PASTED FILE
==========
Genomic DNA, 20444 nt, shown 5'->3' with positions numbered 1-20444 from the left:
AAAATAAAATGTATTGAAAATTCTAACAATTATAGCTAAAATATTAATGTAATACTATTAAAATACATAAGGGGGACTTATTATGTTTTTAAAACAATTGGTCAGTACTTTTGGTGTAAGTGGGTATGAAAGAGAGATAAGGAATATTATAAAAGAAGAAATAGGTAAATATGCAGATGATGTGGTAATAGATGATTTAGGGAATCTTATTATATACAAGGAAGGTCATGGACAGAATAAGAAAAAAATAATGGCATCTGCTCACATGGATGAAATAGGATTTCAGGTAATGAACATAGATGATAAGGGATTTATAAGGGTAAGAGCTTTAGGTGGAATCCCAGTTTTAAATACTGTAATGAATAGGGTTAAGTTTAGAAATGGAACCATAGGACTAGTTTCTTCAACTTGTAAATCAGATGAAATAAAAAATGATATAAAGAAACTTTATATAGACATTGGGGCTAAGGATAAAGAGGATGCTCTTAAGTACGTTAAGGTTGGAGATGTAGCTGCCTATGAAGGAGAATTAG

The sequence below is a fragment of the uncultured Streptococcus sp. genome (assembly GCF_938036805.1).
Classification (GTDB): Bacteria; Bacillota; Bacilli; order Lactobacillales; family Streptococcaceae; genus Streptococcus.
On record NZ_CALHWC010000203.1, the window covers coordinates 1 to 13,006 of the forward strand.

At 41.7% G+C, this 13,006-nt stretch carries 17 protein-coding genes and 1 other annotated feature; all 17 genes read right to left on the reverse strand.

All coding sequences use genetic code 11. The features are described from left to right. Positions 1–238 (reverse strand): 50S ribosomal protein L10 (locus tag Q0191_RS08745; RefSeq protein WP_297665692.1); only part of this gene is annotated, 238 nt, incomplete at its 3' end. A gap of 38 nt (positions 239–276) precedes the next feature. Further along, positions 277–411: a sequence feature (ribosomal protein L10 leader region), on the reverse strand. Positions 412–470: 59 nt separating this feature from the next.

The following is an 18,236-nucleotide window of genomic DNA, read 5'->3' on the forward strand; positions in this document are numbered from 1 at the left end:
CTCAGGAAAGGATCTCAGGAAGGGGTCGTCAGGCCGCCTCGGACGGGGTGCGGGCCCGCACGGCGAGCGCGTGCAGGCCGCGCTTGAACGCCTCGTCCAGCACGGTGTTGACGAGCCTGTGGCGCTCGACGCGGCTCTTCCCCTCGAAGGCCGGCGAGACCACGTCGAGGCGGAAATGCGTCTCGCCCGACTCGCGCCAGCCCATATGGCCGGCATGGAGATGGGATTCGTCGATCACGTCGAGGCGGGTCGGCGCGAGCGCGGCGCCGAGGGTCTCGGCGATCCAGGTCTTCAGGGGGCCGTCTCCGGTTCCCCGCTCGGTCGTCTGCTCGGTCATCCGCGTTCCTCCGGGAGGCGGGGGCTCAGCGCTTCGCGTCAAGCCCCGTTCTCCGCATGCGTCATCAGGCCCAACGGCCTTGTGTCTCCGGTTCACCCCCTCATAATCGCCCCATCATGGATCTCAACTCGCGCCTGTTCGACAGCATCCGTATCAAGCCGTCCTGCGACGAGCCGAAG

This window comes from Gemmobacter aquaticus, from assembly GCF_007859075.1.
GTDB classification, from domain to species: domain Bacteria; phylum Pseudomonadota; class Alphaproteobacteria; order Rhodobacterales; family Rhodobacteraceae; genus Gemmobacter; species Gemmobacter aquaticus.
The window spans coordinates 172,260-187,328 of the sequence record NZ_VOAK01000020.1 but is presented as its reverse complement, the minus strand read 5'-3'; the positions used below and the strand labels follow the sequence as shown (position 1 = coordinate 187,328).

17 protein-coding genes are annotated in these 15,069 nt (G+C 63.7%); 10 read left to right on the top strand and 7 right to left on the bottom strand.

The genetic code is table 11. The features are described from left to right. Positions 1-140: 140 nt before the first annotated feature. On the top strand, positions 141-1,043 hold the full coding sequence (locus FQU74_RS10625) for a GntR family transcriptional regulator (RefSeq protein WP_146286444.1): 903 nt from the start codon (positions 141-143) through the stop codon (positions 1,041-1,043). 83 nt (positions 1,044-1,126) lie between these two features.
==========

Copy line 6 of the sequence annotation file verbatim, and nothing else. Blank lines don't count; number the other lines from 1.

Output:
At 41.7% G+C, this 13,006-nt stretch carries 17 protein-coding genes and 1 other annotated feature; all 17 genes read right to left on the reverse strand.